You may have a client who acts for or represents a third party. If your client acts for or represents a third party, you must collect the same information about that third party as if they had retained you directly. See Rule 1542(2).
The test for whether you must identify the third party depends on whether the third party is directing or instructing, or has authority to instruct or direct, as a principal instructs an agent. For example, when acting as an insurance defence counsel, you are acting for both the insurer and the insured. In other circumstances, you may have a client who is acting on behalf of a minor, or a client who is a party to a joint venture.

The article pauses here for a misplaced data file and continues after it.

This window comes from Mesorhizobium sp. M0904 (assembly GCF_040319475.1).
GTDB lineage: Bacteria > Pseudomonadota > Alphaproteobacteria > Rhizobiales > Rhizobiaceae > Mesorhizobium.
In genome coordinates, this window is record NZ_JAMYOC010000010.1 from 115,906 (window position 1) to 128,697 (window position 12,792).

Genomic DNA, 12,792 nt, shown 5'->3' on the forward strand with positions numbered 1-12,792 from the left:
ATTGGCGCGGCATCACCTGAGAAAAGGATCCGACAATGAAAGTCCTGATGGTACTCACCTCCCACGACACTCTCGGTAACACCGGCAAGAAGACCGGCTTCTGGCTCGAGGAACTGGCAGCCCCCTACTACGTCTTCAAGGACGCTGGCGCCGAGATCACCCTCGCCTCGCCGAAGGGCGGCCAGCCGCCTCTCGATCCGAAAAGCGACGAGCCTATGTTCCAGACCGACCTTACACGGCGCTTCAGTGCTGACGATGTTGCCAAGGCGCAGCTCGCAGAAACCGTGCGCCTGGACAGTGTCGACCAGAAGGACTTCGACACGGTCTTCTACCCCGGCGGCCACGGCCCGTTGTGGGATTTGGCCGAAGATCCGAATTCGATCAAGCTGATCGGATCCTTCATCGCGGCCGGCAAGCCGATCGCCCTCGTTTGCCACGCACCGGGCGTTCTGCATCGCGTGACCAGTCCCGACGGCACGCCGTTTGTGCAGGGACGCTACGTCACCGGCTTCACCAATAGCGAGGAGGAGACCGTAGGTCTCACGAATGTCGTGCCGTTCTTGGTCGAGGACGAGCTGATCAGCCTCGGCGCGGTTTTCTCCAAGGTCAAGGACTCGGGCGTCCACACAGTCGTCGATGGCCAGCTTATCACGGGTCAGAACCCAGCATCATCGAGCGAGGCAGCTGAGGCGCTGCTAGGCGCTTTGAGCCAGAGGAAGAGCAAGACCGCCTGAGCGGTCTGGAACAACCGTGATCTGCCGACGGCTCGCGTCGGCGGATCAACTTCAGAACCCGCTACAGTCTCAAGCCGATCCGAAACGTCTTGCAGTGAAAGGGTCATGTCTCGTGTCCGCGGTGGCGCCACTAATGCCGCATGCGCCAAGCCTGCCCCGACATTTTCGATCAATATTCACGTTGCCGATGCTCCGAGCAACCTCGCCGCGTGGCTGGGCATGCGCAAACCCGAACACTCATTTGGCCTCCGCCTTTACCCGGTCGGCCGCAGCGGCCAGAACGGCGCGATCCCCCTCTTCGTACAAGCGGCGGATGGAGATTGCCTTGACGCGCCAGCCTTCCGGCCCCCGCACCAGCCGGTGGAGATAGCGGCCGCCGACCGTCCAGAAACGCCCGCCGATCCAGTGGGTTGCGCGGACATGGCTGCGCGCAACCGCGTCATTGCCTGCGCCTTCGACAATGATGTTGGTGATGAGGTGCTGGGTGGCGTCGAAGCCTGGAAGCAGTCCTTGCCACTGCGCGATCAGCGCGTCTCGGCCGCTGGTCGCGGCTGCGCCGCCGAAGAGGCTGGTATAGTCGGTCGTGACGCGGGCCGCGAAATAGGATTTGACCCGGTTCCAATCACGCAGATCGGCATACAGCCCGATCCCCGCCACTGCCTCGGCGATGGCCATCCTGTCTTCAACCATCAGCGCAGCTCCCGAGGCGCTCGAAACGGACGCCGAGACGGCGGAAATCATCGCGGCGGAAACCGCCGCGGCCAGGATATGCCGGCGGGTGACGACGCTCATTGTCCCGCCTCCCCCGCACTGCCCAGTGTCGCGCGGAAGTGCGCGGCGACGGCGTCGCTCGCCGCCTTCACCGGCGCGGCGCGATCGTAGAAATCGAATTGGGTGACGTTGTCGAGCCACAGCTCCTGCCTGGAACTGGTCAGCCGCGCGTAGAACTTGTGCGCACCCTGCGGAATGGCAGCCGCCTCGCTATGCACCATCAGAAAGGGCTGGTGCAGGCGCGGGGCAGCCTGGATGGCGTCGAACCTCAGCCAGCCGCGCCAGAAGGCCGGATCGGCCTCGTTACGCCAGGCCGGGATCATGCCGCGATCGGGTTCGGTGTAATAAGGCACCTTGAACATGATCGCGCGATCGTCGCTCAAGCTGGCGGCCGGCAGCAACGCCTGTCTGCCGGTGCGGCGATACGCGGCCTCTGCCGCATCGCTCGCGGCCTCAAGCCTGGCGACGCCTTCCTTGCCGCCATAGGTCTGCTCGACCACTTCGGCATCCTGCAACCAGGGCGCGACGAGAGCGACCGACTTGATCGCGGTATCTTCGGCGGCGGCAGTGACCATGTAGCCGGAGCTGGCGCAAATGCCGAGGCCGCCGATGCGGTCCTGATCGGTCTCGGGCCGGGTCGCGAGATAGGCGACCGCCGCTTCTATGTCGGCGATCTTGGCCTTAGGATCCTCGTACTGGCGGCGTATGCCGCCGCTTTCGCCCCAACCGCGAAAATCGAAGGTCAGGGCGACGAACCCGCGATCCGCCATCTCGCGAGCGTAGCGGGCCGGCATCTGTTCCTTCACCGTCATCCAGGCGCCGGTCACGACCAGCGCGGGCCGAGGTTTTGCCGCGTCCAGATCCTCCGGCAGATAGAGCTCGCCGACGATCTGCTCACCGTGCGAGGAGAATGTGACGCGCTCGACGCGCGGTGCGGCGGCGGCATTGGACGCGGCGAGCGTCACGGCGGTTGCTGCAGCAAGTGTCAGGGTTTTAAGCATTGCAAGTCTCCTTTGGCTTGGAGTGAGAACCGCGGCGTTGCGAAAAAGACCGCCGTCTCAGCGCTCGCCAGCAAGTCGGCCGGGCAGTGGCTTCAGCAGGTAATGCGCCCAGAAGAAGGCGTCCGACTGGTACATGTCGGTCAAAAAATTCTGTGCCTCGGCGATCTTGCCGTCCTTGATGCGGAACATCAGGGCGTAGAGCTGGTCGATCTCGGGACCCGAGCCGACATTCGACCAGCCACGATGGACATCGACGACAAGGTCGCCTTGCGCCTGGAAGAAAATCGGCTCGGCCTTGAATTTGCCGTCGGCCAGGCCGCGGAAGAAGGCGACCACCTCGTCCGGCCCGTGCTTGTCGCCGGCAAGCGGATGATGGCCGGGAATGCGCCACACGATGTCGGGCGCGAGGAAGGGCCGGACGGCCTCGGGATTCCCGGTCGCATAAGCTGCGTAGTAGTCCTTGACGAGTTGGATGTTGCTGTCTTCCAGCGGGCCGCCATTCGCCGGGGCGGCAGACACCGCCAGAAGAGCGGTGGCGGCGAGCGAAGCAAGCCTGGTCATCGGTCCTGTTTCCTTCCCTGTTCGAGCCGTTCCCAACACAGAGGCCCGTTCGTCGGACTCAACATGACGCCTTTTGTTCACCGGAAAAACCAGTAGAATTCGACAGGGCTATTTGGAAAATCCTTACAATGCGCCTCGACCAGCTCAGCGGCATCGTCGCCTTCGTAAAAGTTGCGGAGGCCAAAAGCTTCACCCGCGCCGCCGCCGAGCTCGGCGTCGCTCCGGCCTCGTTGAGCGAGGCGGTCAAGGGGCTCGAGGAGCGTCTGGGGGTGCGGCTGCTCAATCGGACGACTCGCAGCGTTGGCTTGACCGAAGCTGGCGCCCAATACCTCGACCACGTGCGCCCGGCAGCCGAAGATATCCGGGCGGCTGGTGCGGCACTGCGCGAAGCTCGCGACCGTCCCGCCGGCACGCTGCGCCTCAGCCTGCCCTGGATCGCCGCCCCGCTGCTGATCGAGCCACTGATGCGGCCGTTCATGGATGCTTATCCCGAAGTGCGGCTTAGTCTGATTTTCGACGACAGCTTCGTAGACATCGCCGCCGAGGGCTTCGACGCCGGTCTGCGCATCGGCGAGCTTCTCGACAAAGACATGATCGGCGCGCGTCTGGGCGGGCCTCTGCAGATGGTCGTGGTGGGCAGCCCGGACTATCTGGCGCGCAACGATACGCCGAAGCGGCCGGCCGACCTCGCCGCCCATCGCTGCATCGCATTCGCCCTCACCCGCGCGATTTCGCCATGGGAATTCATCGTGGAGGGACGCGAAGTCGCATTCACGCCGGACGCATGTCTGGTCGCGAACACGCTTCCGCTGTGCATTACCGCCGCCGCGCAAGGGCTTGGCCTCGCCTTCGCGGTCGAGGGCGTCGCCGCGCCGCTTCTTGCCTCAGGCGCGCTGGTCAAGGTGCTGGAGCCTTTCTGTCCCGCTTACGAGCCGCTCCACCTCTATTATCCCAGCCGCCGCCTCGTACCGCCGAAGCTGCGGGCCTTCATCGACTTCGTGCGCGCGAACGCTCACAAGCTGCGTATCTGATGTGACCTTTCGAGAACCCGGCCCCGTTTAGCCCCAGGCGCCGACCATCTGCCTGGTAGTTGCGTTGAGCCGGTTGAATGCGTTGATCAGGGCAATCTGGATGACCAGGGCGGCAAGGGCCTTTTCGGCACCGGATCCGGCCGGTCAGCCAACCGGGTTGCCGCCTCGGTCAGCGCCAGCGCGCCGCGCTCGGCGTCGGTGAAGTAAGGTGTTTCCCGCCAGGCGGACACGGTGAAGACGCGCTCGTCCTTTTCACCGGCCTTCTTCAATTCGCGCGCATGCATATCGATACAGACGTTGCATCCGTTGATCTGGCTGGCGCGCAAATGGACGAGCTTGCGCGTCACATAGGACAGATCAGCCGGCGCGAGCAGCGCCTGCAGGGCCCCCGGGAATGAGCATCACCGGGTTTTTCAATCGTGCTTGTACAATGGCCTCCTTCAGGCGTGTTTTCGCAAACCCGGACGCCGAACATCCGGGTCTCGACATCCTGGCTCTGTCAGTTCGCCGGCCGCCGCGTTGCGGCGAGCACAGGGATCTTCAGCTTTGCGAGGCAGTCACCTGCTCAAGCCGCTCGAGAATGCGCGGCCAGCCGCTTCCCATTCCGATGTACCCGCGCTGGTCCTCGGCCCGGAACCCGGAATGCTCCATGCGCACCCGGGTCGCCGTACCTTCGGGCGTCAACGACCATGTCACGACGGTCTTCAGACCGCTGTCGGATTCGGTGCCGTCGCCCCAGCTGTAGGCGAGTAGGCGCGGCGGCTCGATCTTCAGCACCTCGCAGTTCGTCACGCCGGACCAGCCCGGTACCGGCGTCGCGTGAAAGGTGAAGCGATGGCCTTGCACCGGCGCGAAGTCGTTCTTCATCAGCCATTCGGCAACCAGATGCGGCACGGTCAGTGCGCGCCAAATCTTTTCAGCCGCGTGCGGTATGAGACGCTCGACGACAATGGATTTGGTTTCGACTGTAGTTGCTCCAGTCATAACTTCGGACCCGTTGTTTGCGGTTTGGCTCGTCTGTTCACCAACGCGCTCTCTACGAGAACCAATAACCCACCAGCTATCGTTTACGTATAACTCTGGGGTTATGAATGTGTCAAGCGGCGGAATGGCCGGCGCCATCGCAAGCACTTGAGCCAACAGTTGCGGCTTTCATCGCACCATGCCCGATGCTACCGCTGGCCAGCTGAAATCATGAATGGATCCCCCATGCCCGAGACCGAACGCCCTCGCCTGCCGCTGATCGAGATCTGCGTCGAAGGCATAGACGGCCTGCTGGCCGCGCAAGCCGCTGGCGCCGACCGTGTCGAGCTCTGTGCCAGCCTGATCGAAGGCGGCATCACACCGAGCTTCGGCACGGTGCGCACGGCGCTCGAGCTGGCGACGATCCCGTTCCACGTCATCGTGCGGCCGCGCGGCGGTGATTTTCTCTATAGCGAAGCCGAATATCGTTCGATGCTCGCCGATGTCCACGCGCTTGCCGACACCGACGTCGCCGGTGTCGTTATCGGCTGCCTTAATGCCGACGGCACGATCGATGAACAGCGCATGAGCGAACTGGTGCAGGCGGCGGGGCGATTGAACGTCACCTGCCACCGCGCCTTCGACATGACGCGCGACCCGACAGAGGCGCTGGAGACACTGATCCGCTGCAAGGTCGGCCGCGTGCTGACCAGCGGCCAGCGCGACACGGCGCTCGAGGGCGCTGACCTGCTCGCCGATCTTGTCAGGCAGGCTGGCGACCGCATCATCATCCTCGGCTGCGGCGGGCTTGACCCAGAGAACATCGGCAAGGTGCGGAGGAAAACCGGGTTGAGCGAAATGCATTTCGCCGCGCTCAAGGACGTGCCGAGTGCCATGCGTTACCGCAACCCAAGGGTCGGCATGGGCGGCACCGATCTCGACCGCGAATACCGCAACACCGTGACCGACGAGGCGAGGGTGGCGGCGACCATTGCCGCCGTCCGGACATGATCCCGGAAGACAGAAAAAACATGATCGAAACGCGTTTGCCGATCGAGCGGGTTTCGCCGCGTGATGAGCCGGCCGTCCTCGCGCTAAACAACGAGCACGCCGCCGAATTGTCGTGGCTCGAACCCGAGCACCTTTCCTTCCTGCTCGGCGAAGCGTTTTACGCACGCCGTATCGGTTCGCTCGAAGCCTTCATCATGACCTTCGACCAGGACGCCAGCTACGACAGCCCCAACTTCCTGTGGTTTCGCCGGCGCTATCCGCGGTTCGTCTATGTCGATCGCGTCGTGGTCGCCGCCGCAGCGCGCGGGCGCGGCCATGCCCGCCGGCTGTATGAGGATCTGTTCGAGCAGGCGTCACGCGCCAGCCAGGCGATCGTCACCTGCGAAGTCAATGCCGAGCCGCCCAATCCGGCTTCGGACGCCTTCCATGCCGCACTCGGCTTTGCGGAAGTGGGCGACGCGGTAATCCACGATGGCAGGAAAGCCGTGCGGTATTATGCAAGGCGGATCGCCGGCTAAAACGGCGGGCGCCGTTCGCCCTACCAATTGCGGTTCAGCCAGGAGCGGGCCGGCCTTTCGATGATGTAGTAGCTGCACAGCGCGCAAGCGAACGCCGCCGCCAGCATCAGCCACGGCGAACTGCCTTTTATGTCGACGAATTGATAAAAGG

A third party who has a beneficial interest but does not have authority to direct the client is not subject to the Client Identification Requirements. The following are examples of third parties who are exempt:
It is important that you ascertain from your client when you are retained whether a third party is involved and the role of any third party to determine your obligations under the Client Identification Rules.
See the Law Society’s Frequently Asked Questions and Answers for further guidance and examples.